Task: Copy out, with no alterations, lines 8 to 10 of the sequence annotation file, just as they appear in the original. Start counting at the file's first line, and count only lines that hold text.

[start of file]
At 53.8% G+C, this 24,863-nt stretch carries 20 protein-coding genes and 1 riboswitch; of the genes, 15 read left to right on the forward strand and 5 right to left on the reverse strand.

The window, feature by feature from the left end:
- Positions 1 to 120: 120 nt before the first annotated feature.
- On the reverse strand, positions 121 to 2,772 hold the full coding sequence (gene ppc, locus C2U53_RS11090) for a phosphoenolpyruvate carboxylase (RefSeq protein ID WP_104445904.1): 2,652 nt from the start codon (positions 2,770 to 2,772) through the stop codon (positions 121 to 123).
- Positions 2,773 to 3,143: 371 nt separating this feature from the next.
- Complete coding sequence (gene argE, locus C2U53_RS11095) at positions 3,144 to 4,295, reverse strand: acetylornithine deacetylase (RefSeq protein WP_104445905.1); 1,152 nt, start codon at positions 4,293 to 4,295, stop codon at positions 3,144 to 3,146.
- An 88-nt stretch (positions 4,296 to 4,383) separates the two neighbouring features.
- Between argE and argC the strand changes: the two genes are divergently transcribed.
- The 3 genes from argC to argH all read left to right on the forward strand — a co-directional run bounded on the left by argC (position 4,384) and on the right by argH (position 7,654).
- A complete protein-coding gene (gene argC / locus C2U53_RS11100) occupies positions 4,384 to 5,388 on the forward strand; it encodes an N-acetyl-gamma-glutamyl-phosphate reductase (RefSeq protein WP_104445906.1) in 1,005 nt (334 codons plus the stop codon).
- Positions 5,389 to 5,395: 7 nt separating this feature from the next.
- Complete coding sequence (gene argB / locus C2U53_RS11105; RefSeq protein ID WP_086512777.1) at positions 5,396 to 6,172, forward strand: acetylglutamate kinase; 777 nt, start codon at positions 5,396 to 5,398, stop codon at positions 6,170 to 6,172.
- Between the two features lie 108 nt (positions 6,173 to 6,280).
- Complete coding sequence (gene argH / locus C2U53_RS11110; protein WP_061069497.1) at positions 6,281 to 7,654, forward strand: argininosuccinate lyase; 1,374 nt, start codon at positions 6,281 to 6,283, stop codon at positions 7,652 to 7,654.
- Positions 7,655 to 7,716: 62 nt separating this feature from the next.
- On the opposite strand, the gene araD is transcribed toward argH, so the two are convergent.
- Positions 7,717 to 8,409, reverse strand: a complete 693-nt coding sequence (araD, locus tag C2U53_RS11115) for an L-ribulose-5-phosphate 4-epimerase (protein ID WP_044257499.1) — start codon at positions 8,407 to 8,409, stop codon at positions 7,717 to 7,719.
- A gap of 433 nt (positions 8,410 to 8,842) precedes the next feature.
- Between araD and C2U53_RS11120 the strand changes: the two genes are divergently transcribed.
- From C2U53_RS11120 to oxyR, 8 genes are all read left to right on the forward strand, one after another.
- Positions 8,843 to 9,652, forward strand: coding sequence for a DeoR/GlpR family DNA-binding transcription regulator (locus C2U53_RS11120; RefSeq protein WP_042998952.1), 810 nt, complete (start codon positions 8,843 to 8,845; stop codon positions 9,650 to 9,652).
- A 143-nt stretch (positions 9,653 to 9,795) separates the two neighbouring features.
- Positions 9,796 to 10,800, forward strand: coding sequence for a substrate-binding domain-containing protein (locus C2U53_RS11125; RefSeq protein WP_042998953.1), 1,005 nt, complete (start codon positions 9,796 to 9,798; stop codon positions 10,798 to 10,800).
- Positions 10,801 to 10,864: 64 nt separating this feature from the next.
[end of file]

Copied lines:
- Between argE and argC the strand changes: the two genes are divergently transcribed.
- The 3 genes from argC to argH all read left to right on the forward strand — a co-directional run bounded on the left by argC (position 4,384) and on the right by argH (position 7,654).
- A complete protein-coding gene (gene argC / locus C2U53_RS11100) occupies positions 4,384 to 5,388 on the forward strand; it encodes an N-acetyl-gamma-glutamyl-phosphate reductase (RefSeq protein WP_104445906.1) in 1,005 nt (334 codons plus the stop codon).